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We Need to Talk about Identity Theft (Again)

The results are in: Americans care about identity theft but do little to prevent it.


A recent survey of 2,000 Americans ages 18 to 82, conducted by ERP Maestro, shows that “… three out of four Americans (76 percent) believe that it is inevitable that they will be victims of identity theft or cybercrime. However, almost half (48 percent) of respondents said that they are not concerned about it.”

Identity Theft is a Reality

While identity theft is a reality for people across the globe, according to researchers from Symantec, Americans are more likely to be victims compared to our international counterparts. And the problem is only getting worse; Javelin Strategy reports that the number of identity theft victims in the U.S. rose to 16.7 million in 2016.

Even though 37 percent of Americans have already been victims of identity theft and cybercrime, only 32 percent think they could have prevented it from happening.

Of those who were victimized, 64 percent had credit or debit charges, 16 percent had information stolen, and 6 percent experienced employment or tax fraud.

Despite the potential consequences, three out of four victims reported no change in their online behavior following the incident.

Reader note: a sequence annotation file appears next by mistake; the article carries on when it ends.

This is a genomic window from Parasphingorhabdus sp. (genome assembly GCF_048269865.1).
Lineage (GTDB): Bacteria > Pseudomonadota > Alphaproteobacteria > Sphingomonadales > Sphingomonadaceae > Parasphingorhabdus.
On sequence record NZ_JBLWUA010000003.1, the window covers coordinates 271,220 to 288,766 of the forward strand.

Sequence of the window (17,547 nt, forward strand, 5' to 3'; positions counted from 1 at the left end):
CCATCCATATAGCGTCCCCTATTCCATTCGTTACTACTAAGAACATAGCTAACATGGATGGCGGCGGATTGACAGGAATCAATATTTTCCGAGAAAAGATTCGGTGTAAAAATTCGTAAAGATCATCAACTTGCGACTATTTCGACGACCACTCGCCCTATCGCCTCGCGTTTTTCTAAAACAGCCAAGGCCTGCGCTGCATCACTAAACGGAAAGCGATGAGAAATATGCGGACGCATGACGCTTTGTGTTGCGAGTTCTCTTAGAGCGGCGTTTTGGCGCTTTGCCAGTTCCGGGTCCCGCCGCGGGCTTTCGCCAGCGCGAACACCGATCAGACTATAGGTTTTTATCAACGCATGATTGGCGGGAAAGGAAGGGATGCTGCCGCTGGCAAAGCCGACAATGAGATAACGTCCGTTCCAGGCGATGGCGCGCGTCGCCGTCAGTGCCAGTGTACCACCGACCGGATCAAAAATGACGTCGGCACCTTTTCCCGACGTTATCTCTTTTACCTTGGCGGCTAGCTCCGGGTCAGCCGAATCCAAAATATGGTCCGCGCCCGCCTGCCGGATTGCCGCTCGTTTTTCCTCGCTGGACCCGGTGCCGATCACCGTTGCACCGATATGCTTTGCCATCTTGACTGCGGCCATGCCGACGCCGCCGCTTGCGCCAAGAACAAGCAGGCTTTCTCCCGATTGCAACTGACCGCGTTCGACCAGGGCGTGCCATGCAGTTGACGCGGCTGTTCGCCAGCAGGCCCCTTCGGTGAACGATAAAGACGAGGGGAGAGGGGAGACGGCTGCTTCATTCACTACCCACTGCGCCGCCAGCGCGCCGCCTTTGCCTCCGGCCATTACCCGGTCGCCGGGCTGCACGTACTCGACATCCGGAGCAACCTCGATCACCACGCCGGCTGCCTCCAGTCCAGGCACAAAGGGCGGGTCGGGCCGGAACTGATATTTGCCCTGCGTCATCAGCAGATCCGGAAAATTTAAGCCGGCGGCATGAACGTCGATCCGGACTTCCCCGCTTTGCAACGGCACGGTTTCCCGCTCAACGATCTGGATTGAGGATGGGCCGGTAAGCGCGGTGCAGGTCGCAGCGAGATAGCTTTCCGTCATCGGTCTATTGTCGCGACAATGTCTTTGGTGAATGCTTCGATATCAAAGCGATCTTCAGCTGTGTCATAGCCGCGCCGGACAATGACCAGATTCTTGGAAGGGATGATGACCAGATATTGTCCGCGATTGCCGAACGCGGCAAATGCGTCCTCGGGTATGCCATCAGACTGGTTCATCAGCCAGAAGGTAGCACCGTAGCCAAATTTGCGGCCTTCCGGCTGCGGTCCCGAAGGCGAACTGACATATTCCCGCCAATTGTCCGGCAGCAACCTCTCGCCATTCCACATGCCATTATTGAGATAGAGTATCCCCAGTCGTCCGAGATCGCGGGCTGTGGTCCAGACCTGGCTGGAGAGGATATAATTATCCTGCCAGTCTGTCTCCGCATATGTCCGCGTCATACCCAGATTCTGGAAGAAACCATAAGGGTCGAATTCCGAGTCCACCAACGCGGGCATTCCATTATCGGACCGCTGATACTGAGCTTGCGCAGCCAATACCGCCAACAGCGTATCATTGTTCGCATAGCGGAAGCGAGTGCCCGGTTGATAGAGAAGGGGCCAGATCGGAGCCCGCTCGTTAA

According to ERP Maestro’s report, the people who do try to prevent their identity from being stolen check their account for fraudulent charges, use complex passwords and use firewall software at home.

Reality of Cybercrimes

Similarly, a CSID Survey from May 2016, shows that “52% of small businesses don’t invest in cyber risk mitigation, believing that they don’t store any private information.” Of course, this is not the case, as even email addresses can act as an entry point for cybercriminals.

This study also found that “…31% of surveyed small businesses are not taking any active measures to mitigate cyber risks such as data breaches and hacking.”

There is a misconception out that there that any damage is done is reversible; actually, 57 percent of Americans believe this. But really, this laid-back attitude about security can lead to even larger data breaches with even more serious repercussions.

Undoubtedly, there is a disconnect from the reality of cybercrimes and the actions we are taking as individuals and businesses to address it. Whether it’s your personal information or your business, we have to prepare for the inevitability of cybercrimes. The fact is, we need to protect ourselves and we want to work with you to do just that.